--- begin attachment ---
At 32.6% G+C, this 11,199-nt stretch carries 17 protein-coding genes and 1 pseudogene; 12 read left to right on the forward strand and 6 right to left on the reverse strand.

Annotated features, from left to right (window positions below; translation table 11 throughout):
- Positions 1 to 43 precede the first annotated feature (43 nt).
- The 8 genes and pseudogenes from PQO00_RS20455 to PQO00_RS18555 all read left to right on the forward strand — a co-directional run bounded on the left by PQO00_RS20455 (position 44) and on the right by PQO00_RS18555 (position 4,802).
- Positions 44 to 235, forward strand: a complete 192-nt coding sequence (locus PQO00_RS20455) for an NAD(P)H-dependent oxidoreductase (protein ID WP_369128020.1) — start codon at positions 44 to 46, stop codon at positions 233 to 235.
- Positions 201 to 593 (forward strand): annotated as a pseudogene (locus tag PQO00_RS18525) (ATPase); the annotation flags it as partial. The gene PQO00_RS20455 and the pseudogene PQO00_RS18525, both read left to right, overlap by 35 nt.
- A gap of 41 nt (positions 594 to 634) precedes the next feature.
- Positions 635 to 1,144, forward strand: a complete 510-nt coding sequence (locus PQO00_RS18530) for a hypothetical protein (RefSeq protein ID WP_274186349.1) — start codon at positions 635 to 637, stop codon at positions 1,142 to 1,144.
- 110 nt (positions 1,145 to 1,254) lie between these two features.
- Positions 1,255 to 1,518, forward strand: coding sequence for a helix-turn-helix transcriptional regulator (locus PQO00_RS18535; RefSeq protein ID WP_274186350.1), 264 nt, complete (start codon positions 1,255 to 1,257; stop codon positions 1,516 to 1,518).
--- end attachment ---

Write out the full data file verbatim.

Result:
At 32.6% G+C, this 11,199-nt stretch carries 17 protein-coding genes and 1 pseudogene; 12 read left to right on the forward strand and 6 right to left on the reverse strand.

Annotated features, from left to right (window positions below; translation table 11 throughout):
- Positions 1 to 43 precede the first annotated feature (43 nt).
- The 8 genes and pseudogenes from PQO00_RS20455 to PQO00_RS18555 all read left to right on the forward strand — a co-directional run bounded on the left by PQO00_RS20455 (position 44) and on the right by PQO00_RS18555 (position 4,802).
- Positions 44 to 235, forward strand: a complete 192-nt coding sequence (locus PQO00_RS20455) for an NAD(P)H-dependent oxidoreductase (protein ID WP_369128020.1) — start codon at positions 44 to 46, stop codon at positions 233 to 235.
- Positions 201 to 593 (forward strand): annotated as a pseudogene (locus tag PQO00_RS18525) (ATPase); the annotation flags it as partial. The gene PQO00_RS20455 and the pseudogene PQO00_RS18525, both read left to right, overlap by 35 nt.
- A gap of 41 nt (positions 594 to 634) precedes the next feature.
- Positions 635 to 1,144, forward strand: a complete 510-nt coding sequence (locus PQO00_RS18530) for a hypothetical protein (RefSeq protein ID WP_274186349.1) — start codon at positions 635 to 637, stop codon at positions 1,142 to 1,144.
- 110 nt (positions 1,145 to 1,254) lie between these two features.
- Positions 1,255 to 1,518, forward strand: coding sequence for a helix-turn-helix transcriptional regulator (locus PQO00_RS18535; RefSeq protein ID WP_274186350.1), 264 nt, complete (start codon positions 1,255 to 1,257; stop codon positions 1,516 to 1,518).